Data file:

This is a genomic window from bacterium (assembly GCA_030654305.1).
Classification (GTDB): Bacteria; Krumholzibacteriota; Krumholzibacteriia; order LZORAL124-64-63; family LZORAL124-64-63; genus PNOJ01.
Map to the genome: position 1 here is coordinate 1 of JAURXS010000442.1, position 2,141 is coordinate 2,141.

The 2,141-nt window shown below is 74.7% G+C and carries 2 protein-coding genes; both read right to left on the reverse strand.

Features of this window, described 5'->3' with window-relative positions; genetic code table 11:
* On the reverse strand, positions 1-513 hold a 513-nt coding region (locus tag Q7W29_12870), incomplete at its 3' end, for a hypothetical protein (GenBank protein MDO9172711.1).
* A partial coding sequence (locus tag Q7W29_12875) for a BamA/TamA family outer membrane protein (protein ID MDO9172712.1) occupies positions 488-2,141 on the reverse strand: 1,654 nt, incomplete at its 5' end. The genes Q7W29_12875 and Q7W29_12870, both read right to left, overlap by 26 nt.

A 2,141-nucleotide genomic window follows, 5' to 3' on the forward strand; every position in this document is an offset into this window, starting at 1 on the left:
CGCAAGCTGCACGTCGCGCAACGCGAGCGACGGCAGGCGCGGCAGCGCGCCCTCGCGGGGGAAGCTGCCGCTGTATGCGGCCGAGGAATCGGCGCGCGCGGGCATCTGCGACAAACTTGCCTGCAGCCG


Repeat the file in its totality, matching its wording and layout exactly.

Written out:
This is a genomic window from bacterium (assembly GCA_030654305.1).
Classification (GTDB): Bacteria; Krumholzibacteriota; Krumholzibacteriia; order LZORAL124-64-63; family LZORAL124-64-63; genus PNOJ01.
Map to the genome: position 1 here is coordinate 1 of JAURXS010000442.1, position 2,141 is coordinate 2,141.

The 2,141-nt window shown below is 74.7% G+C and carries 2 protein-coding genes; both read right to left on the reverse strand.

Features of this window, described 5'->3' with window-relative positions; genetic code table 11:
* On the reverse strand, positions 1-513 hold a 513-nt coding region (locus tag Q7W29_12870), incomplete at its 3' end, for a hypothetical protein (GenBank protein MDO9172711.1).
* A partial coding sequence (locus tag Q7W29_12875) for a BamA/TamA family outer membrane protein (protein ID MDO9172712.1) occupies positions 488-2,141 on the reverse strand: 1,654 nt, incomplete at its 5' end. The genes Q7W29_12875 and Q7W29_12870, both read right to left, overlap by 26 nt.

A 2,141-nucleotide genomic window follows, 5' to 3' on the forward strand; every position in this document is an offset into this window, starting at 1 on the left:
CGCAAGCTGCACGTCGCGCAACGCGAGCGACGGCAGGCGCGGCAGCGCGCCCTCGCGGGGGAAGCTGCCGCTGTATGCGGCCGAGGAATCGGCGCGCGCGGGCATCTGCGACAAACTTGCCTGCAGCCG